Sunday, November 11, 2007

Confronting one's inner toilet

Senator Craig brought the subject into sharper perspective earlier this year by taking a "wide stance" in an airport restroom; and readers of this column will have been made aware of the centrality of the lavatory in this author's life. Yesterday the Tribune revealed that South Korea, of all unlikely places, is about to launch a "toilet revolution." I had to check the date to make sure it wasn't April 1st; but no it was November 10th as expected. And yet there is this fellow known as Mr Toilet with his million dollar home built in the shape of a high-tech lav. The World Toilet Association, soon to hold its inaugural meeting, wants us to start talking "freely" about toilet issues. Music to my ears. This meeting will also include a toilet expo "designed to excite the public about the cause." Note (Mr Poshard) the use of quotes there to indicate that I borrowed the phrase from the article. This would perhaps not surprise me as much if the movement (so to speak) had begun in Scandinavia (very fastidious race regarding hygiene), or Germany (one day I must a German about the purpose of the shelf), or even France. South Korea, socially backward, repressive as it has been, is not a country I would associate with enlightened thinking around the bowl. Organizers of the meeting want to encourage the creation of associations in other countries. I wonder how I can become involved in this. I think I could make major contributions to the dialogue.


shirazgirl said...

ok, this is so bizaar...I just installed 3 new toilets in my home. Could the potty be the 10th insight as promised in Celestine Prophecy?

Anonymous said...

You must visit Japan some day. There they have loos with timers to pre-warm the seat and even make a regular toilet double as a bidet. There is even a museum with toilets from around the world. More than you'd ever want to know.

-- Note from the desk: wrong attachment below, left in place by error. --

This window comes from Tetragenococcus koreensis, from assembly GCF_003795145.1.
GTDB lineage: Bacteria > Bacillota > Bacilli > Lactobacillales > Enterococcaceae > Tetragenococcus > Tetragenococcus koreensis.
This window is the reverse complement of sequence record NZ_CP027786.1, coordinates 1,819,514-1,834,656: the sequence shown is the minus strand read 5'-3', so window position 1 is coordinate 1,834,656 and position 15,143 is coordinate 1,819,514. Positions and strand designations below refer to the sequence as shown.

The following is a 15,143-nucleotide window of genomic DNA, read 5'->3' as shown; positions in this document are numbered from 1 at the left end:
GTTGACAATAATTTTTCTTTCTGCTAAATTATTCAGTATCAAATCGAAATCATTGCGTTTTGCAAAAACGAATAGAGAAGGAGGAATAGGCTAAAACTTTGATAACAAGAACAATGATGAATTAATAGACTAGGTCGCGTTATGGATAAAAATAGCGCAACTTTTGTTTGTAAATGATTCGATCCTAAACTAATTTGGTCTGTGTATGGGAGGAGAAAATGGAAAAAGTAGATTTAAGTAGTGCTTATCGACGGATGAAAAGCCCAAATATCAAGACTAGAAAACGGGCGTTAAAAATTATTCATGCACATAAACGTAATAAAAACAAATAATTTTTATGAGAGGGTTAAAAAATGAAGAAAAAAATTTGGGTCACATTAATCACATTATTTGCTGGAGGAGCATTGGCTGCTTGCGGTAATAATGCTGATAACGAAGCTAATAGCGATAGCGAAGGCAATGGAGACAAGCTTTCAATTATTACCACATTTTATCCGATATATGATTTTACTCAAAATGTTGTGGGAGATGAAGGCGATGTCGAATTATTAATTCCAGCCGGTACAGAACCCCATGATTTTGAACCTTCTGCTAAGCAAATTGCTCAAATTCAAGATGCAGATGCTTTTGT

Aylwin Forbes said...

Dear anonymous:

Thanks for the insights into the Japanese customs. The museum alone would be worth the cost of the ticket. Your comment on the toilet/bidet combo reminds me now that some colleagues were boasting proudly of acquiring such a device when we were on a retreat somewhere with facilities far less luxurious in that regard. I found it slightly incongruous that they would have spent so much on this high-tech lav (paperless I believe) given their professed concerns for the down-trodden and the homeless as well as their generally dishevelled appearances. What lies beneath is more important I suppose.

shirazgirl said...

I would venture to say the bidet isn't always for hygiene purposes. I suppose if Mr. Craig had access to a bidet in MSP, he wouldn't have felt the urge to solicit favors from the fellow in the next stall.

Anonymous said...

This reaction isn't really related with the contents of this article so feel free to delete it, but the fun about it is that I just wrote a postcard to a friend, with the text: "If life smells like shit, just flush your inner toilet." For native English people this might not be a hell of a joke, but my friend and I, we're from the Netherlands and she really had to laugh at it. Anyway, just having written this postcard and then reading the title of this article (in another way) is quite a co-incidence.

Aylwin Forbes said...

I'm delighted to welcome readers from the Netherlands, and I marvel at how you discovered my mental flushings if you will.

Well do I appreciate the humour of your message; it is worthy almost of being one of those (often nauseating) signature lines that e-mailers sport.

Although the Dutch have contributed widely in culture,art (Vermeer my favourite painter) and science out of all proportion to the size of the country, in the area of humour I have found generally a falling off, if not a complete absence. A very serious and devout former colleague was perhaps one of the dourest men I ever knew, which, in of itself, made him perhaps one of the must amusing at the same time. His pathological fear of Californians and waiters, both of which he associated with homosexuality (and therefore AIDS) was comical. As a result he rarely ate out and never ventured to California.

But I'm glad to see that he was perhaps an exception rather than the rule.